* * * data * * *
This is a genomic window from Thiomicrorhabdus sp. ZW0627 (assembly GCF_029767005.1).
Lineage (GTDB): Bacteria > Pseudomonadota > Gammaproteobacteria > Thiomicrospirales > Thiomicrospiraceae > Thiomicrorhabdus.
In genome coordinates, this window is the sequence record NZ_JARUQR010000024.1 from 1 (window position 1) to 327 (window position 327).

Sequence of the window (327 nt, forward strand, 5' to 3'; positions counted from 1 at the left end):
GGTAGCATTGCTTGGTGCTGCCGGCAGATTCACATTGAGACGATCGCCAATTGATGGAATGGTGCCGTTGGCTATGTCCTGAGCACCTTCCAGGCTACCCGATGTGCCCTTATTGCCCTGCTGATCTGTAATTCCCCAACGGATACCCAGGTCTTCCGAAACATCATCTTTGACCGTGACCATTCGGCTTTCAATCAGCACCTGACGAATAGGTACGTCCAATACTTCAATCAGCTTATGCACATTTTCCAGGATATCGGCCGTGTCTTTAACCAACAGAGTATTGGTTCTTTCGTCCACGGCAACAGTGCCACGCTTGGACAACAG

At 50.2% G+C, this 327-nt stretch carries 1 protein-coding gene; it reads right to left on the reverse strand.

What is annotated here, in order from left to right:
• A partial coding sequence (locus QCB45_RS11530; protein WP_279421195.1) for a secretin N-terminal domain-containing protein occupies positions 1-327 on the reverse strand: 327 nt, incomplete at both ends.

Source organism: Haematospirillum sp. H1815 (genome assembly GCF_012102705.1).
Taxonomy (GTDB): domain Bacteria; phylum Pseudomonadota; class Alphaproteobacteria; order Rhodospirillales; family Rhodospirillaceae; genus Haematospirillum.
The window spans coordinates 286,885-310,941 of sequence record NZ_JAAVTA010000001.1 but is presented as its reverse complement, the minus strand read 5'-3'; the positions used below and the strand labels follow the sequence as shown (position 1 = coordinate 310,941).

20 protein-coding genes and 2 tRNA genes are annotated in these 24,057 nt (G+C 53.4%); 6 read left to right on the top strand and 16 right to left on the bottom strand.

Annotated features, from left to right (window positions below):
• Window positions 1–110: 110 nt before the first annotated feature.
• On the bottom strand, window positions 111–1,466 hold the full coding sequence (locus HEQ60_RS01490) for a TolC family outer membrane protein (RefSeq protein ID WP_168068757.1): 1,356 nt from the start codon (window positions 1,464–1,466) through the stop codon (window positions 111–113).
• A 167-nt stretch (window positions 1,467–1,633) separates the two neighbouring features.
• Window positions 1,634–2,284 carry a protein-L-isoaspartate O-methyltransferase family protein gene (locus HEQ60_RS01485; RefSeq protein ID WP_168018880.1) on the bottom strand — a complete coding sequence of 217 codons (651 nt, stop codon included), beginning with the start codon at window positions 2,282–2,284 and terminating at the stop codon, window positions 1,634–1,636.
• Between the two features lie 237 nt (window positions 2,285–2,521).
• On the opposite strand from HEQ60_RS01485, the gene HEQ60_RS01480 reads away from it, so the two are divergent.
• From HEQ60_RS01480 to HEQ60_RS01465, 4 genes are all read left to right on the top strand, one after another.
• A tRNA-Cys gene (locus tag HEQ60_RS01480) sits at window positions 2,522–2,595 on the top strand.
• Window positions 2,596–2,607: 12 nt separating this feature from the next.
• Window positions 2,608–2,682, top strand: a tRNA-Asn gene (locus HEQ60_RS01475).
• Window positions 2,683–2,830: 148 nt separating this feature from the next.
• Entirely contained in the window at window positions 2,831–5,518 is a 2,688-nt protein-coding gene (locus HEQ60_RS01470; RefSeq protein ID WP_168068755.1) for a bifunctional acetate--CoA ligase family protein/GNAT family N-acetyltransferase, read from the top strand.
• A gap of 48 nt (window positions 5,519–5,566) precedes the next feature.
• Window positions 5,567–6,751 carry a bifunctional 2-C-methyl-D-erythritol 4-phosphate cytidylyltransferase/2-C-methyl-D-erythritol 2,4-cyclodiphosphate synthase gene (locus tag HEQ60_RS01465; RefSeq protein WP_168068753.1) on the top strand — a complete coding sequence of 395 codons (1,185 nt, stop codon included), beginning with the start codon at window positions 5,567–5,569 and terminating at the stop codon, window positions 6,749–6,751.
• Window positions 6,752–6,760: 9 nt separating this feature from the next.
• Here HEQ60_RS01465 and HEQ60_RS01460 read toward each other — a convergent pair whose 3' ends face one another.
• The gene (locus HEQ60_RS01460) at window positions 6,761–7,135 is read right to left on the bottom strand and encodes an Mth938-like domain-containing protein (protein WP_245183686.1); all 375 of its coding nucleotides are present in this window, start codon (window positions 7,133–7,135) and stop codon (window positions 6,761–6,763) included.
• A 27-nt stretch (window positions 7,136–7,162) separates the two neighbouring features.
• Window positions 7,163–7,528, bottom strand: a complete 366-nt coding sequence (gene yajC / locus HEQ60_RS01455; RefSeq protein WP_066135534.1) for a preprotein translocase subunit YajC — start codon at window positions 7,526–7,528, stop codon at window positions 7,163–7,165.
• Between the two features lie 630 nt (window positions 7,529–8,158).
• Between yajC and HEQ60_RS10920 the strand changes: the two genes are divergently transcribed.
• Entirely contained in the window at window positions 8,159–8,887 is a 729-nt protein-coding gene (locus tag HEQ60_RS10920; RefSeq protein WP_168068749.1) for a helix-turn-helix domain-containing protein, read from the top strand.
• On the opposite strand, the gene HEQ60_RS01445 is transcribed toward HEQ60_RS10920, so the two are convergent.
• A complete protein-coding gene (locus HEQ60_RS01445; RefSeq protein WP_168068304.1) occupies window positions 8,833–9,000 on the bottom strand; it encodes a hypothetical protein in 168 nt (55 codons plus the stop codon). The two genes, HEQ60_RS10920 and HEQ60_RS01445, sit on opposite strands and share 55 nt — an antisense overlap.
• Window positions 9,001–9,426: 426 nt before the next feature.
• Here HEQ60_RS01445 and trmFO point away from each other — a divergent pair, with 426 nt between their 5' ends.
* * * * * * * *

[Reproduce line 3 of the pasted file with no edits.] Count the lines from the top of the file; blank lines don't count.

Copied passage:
In genome coordinates, this window is the sequence record NZ_JARUQR010000024.1 from 1 (window position 1) to 327 (window position 327).